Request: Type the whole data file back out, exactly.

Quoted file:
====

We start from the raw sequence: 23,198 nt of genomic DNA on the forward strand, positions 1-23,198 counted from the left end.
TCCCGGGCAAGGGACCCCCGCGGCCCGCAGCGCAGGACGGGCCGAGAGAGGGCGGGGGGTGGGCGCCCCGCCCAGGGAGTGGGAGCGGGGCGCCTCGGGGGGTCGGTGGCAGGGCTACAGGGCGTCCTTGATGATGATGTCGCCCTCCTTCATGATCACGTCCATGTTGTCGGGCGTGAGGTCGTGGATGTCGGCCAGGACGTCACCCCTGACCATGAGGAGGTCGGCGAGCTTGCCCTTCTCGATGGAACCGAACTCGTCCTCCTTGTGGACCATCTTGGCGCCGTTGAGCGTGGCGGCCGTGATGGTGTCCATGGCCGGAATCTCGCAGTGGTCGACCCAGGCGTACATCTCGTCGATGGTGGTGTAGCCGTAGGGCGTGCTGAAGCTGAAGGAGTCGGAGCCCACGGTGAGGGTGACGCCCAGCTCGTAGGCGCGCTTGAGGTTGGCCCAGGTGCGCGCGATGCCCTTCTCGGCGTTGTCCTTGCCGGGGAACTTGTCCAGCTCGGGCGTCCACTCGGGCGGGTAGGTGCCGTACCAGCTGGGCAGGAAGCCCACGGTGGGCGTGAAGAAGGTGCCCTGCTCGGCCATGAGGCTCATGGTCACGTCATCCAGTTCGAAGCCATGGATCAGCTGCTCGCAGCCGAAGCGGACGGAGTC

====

We start from the raw sequence: 23,198 nt of genomic DNA on the forward strand, positions 1-23,198 counted from the left end.
TCCCGGGCAAGGGACCCCCGCGGCCCGCAGCGCAGGACGGGCCGAGAGAGGGCGGGGGGTGGGCGCCCCGCCCAGGGAGTGGGAGCGGGGCGCCTCGGGGGGTCGGTGGCAGGGCTACAGGGCGTCCTTGATGATGATGTCGCCCTCCTTCATGATCACGTCCATGTTGTCGGGCGTGAGGTCGTGGATGTCGGCCAGGACGTCACCCCTGACCATGAGGAGGTCGGCGAGCTTGCCCTTCTCGATGGAACCGAACTCGTCCTCCTTGTGGACCATCTTGGCGCCGTTGAGCGTGGCGGCCGTGATGGTGTCCATGGCCGGAATCTCGCAGTGGTCGACCCAGGCGTACATCTCGTCGATGGTGGTGTAGCCGTAGGGCGTGCTGAAGCTGAAGGAGTCGGAGCCCACGGTGAGGGTGACGCCCAGCTCGTAGGCGCGCTTGAGGTTGGCCCAGGTGCGCGCGATGCCCTTCTCGGCGTTGTCCTTGCCGGGGAACTTGTCCAGCTCGGGCGTCCACTCGGGCGGGTAGGTGCCGTACCAGCTGGGCAGGAAGCCCACGGTGGGCGTGAAGAAGGTGCCCTGCTCGGCCATGAGGCTCATGGTCACGTCATCCAGTTCGAAGCCATGGATCAGCTGCTCGCAGCCGAAGCGGACGGAGTC